Several weeks after viral hotspot testing sites in Suffolk County opened, the percentage of positive tests is coming back higher than for other areas.
After 1,077 people were tested in six sites, including Huntington Station and Wyandanch, 577 people tested positive for the virus that causes COVID-19.
“That is definitely a lot higher than the overall number in the county, which stands at 40 percent,” County Executive Steve Bellone (D) said on his daily conference call with reporters.
By testing in these communities, the county hopes not only to get an idea of the rate of infection in these areas, but also to communicate the importance of social distancing and isolating for people who have positive tests.
“By doing the testing, we have the direct one-on-one contact with patients and it is with Spanish speaking health professionals who can have an effective dialog,” Bellone said. The communication is “well-received by the patients.”
For some residents who live in more densely populated areas or who share a home with others who might have underlying medical conditions or whose age makes them vulnerable to the virus, the county has offered housing on a case-by-case bases, Bellone said. That has included hotels and shelters.
These situations could include people who are “coming out of a hospital where there is an issue in a home with vulnerable people,” Bellone said. “It’s not just with hotspot areas.”
Bellone also shared the results of broader testing throughout New York that Gov. Andrew Cuomo (D) has conducted to determine the rate of infection, which could include people who were asymptomatic or who had mild symptoms that dissipated quickly enough not to merit testing.
Based on preliminary data, Suffolk County could have about 250,000 people who have the coronavirus that causes COVID-19.
If that’s the case, “that tells us that there are a huge number of people who have had the virus and didn’t know they had it,” Bellone said. A scaled up testing program to detect the presence or the virus or of antibodies, along with an aggressive contact tracing program, could enable the county to contain the virus.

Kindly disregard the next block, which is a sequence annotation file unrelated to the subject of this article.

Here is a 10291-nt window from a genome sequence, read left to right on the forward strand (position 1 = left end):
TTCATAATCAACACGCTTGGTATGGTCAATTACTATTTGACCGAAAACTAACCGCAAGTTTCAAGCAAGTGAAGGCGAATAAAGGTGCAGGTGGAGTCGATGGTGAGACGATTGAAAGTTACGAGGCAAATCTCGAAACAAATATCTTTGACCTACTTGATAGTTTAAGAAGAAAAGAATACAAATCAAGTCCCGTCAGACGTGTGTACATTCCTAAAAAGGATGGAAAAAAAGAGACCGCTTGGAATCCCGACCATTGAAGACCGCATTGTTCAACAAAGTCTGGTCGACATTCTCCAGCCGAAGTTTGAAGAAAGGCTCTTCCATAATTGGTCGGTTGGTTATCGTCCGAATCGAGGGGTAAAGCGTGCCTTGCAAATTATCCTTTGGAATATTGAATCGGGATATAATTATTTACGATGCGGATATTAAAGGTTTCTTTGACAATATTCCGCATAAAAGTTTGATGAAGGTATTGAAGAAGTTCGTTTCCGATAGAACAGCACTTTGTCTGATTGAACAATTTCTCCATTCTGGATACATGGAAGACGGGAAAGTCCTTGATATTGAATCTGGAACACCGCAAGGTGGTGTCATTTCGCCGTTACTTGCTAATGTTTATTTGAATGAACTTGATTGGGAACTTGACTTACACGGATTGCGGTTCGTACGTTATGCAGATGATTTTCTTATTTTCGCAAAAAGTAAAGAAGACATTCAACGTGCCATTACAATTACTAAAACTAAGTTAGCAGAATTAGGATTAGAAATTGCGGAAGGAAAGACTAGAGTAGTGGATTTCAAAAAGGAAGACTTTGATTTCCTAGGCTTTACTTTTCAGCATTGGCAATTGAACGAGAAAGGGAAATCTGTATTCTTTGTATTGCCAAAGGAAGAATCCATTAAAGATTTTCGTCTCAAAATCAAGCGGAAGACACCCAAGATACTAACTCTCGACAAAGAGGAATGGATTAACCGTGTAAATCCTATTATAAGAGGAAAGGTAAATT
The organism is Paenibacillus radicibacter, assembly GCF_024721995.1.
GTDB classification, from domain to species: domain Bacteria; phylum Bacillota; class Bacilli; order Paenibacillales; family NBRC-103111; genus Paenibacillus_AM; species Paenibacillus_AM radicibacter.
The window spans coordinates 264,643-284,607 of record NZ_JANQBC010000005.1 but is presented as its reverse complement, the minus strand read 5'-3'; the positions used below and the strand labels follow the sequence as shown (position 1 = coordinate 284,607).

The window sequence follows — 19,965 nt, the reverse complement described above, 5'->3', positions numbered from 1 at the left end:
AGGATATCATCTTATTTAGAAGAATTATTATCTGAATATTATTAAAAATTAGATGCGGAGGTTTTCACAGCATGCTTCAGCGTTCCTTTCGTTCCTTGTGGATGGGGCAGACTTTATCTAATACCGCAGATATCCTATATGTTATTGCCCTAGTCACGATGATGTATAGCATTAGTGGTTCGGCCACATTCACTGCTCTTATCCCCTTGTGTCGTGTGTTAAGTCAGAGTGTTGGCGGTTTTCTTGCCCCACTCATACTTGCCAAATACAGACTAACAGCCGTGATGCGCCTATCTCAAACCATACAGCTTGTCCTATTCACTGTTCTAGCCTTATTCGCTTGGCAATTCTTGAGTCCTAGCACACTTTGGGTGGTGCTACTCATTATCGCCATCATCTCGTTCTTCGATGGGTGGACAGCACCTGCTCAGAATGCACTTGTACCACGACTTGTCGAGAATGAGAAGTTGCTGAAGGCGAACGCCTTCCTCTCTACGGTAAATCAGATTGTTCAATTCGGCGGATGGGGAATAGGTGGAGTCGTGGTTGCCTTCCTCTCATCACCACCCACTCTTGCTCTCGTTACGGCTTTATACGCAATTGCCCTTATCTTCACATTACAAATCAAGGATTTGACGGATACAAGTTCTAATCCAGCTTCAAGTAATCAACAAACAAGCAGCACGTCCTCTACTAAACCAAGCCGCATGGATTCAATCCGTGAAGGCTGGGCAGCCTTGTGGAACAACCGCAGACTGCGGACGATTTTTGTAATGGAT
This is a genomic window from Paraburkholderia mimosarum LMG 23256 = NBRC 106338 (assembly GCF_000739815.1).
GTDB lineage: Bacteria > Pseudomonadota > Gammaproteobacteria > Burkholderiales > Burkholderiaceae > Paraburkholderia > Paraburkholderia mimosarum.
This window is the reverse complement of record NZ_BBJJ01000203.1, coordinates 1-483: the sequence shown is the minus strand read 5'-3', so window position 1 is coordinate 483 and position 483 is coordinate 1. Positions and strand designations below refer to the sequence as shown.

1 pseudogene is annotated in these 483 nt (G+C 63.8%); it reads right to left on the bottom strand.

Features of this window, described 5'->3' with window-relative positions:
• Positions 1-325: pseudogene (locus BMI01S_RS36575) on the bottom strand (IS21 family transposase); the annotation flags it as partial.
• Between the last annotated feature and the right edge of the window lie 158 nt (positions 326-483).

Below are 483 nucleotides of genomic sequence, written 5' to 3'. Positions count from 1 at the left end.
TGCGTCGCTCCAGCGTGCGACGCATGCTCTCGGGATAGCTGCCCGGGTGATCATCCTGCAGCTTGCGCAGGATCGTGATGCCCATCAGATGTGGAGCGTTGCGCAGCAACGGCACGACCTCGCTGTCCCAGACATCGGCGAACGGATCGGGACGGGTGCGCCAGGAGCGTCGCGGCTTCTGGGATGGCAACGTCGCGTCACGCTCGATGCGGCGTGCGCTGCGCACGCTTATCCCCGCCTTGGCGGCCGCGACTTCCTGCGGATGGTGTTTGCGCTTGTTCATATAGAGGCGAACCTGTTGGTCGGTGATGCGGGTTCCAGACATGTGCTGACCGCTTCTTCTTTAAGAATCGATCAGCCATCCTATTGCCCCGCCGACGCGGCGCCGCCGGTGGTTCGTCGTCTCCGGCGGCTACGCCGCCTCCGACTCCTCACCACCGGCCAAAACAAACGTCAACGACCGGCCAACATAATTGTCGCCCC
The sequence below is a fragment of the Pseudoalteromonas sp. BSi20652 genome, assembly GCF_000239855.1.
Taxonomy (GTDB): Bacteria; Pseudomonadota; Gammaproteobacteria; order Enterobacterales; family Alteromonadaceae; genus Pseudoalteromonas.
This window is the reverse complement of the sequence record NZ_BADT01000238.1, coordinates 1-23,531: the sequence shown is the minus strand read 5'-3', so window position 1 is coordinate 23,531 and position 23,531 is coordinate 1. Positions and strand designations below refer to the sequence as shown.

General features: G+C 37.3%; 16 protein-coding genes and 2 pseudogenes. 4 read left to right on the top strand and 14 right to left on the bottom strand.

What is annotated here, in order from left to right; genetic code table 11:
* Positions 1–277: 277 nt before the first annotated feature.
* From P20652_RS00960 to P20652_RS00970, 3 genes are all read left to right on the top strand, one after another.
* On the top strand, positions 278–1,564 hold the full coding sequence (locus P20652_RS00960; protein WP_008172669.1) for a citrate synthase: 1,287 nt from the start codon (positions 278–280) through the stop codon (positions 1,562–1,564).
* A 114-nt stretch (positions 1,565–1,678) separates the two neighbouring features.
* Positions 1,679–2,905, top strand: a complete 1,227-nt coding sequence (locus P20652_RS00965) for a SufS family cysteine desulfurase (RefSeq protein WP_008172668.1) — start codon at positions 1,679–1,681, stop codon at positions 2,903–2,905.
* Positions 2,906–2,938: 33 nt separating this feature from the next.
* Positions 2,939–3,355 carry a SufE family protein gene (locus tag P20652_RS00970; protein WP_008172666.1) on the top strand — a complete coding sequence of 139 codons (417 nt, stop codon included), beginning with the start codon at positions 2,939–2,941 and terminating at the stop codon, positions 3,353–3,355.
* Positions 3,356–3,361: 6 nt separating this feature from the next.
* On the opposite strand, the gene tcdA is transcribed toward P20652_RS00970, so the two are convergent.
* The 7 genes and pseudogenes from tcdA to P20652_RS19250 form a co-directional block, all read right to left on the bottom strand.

That could mean that Suffolk County could “reopen our economy with protective measures in place,” Bellone said. The testing and contact tracing, which former New York City Mayor Michael Bloomberg and Johns Hopkins University committed to supporting, are “very good news,” with the caveat that the county needs to “see those full results,” Bellone added.
The number of people who tested positive in the county in the last day was 709, which means that more than 30,000 people have received positive tests for the coronavirus.
The closely-watched hospitalization number dropped again in the last day, falling by 37 to 1,340 residents. The number of people in Intensive Care Unit beds has also declined by five to 494.
For the second straight day, about 10 percent of the population of people with COVID-19, or 131 people, have been discharged from the hospital.
The death toll also continues to climb towards 1,000, with 33 people dying from complications related to COVID-19, bringing the number for the county to 959.
On the supply front, the county executive’s office distributed over 24,000 pieces of personal protective equipment yesterday. The county also received 80,000 ear loop masks from New York State.
The procurement team in Bellone’s office received 27,000 isolation gowns, which have been in short supply and high demand.
The Stony Brook University Hospital extension, which was an all-out effort as the hospitalization was climbing dramatically, is completed. The beds at the facility are not occupied.